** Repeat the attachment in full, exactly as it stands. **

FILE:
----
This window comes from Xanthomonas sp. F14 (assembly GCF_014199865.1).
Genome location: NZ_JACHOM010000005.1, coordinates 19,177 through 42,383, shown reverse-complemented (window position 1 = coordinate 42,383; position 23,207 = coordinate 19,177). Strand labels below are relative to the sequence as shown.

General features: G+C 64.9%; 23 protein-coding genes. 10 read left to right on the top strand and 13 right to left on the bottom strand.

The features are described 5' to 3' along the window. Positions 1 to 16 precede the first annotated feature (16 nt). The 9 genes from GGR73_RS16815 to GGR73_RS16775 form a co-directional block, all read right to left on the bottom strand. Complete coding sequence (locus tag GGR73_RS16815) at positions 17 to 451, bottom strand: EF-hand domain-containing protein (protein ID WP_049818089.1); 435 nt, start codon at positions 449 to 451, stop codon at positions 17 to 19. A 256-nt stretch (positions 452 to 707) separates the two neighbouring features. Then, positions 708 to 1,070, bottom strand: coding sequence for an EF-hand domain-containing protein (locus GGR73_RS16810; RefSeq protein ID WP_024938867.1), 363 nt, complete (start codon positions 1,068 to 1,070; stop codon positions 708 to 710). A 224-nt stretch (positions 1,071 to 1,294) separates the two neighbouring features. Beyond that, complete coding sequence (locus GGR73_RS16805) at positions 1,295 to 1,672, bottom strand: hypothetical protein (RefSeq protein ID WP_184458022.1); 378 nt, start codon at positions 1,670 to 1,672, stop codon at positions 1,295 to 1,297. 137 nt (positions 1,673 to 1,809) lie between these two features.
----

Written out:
This window comes from Xanthomonas sp. F14 (assembly GCF_014199865.1).
Genome location: NZ_JACHOM010000005.1, coordinates 19,177 through 42,383, shown reverse-complemented (window position 1 = coordinate 42,383; position 23,207 = coordinate 19,177). Strand labels below are relative to the sequence as shown.

General features: G+C 64.9%; 23 protein-coding genes. 10 read left to right on the top strand and 13 right to left on the bottom strand.

The features are described 5' to 3' along the window. Positions 1 to 16 precede the first annotated feature (16 nt). The 9 genes from GGR73_RS16815 to GGR73_RS16775 form a co-directional block, all read right to left on the bottom strand. Complete coding sequence (locus tag GGR73_RS16815) at positions 17 to 451, bottom strand: EF-hand domain-containing protein (protein ID WP_049818089.1); 435 nt, start codon at positions 449 to 451, stop codon at positions 17 to 19. A 256-nt stretch (positions 452 to 707) separates the two neighbouring features. Then, positions 708 to 1,070, bottom strand: coding sequence for an EF-hand domain-containing protein (locus GGR73_RS16810; RefSeq protein ID WP_024938867.1), 363 nt, complete (start codon positions 1,068 to 1,070; stop codon positions 708 to 710). A 224-nt stretch (positions 1,071 to 1,294) separates the two neighbouring features. Beyond that, complete coding sequence (locus GGR73_RS16805) at positions 1,295 to 1,672, bottom strand: hypothetical protein (RefSeq protein ID WP_184458022.1); 378 nt, start codon at positions 1,670 to 1,672, stop codon at positions 1,295 to 1,297. 137 nt (positions 1,673 to 1,809) lie between these two features.